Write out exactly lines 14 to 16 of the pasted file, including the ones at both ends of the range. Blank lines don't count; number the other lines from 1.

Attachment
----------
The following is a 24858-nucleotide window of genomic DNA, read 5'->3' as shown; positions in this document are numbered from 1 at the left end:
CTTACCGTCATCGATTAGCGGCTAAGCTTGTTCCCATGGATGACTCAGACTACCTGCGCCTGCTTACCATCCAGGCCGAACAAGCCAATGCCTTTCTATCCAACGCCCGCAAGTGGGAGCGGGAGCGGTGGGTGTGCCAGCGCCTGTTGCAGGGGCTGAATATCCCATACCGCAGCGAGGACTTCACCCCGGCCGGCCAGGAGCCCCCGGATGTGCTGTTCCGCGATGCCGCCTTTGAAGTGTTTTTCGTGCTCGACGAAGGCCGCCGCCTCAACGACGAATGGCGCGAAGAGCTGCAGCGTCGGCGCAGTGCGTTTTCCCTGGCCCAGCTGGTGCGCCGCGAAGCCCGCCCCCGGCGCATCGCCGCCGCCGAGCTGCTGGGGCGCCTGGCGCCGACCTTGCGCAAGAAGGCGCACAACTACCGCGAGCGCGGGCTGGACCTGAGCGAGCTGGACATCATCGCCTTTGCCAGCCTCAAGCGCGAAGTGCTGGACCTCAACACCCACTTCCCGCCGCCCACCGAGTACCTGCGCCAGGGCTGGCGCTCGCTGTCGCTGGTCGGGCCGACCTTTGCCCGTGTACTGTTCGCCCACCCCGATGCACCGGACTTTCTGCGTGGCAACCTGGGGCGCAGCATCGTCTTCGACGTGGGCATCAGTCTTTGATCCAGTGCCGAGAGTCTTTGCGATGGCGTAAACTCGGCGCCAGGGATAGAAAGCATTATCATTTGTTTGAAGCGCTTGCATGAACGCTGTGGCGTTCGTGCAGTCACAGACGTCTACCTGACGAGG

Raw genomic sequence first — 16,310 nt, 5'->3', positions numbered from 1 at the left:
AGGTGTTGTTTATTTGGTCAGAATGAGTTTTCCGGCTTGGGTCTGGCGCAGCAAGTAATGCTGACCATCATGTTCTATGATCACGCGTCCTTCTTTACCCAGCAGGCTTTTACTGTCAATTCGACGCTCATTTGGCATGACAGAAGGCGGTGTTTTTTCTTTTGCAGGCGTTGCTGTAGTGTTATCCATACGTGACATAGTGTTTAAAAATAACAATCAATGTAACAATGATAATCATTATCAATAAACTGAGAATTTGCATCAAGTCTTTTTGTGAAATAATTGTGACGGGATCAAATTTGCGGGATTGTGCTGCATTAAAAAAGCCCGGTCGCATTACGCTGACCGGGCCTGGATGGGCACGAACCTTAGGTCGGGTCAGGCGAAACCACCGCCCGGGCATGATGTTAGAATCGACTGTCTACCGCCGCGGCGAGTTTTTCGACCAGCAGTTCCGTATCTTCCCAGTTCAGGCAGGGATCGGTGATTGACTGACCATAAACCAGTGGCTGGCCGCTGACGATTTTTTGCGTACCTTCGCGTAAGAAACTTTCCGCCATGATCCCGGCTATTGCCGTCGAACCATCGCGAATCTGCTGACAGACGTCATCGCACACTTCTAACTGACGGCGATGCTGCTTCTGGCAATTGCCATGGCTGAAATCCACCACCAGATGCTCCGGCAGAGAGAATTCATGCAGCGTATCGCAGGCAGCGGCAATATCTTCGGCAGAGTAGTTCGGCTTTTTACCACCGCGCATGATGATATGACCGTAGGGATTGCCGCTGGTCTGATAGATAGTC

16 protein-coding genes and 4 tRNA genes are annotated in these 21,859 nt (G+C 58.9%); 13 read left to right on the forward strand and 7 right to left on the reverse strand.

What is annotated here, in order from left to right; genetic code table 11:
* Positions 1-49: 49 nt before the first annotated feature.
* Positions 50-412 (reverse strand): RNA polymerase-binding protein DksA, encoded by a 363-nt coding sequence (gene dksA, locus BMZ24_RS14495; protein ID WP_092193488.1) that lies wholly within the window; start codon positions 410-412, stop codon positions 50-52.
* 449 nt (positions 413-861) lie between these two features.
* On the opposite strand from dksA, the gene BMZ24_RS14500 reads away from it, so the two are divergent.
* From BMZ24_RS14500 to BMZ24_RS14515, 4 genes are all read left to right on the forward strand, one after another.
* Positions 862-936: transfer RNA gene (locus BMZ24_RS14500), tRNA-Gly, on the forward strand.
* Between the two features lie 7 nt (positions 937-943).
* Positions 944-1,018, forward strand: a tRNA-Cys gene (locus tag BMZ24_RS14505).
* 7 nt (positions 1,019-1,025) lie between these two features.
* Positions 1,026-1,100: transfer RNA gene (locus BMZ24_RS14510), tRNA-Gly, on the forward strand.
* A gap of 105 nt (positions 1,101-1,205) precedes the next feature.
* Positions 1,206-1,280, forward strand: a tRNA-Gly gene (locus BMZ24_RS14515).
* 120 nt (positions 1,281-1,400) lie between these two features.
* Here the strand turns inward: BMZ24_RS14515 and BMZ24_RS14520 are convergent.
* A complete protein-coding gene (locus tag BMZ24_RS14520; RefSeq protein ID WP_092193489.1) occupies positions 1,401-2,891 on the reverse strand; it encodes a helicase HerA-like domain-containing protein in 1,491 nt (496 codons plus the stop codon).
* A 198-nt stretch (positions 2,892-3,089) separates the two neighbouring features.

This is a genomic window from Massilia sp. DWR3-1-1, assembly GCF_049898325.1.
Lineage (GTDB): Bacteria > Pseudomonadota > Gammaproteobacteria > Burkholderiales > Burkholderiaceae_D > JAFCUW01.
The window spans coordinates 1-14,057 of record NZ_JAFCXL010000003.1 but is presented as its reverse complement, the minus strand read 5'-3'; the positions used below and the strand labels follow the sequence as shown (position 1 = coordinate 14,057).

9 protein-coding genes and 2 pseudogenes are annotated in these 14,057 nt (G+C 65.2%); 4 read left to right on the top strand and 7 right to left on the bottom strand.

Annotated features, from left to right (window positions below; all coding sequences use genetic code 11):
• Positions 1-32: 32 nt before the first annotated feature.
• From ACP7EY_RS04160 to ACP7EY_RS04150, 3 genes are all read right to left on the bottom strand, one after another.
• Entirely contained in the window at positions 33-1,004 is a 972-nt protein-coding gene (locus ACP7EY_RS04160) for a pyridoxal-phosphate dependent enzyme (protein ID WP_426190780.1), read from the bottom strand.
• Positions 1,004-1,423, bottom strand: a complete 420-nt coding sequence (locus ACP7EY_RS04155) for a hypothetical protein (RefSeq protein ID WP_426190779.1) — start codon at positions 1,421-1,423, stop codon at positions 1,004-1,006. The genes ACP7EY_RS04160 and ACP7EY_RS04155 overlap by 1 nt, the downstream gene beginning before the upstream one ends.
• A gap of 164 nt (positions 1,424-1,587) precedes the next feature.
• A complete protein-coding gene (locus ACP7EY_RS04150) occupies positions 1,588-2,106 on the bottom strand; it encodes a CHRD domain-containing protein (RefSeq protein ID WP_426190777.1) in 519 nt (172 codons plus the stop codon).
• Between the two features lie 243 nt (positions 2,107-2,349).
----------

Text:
* Positions 944-1,018, forward strand: a tRNA-Cys gene (locus tag BMZ24_RS14505).
* 7 nt (positions 1,019-1,025) lie between these two features.
* Positions 1,026-1,100: transfer RNA gene (locus BMZ24_RS14510), tRNA-Gly, on the forward strand.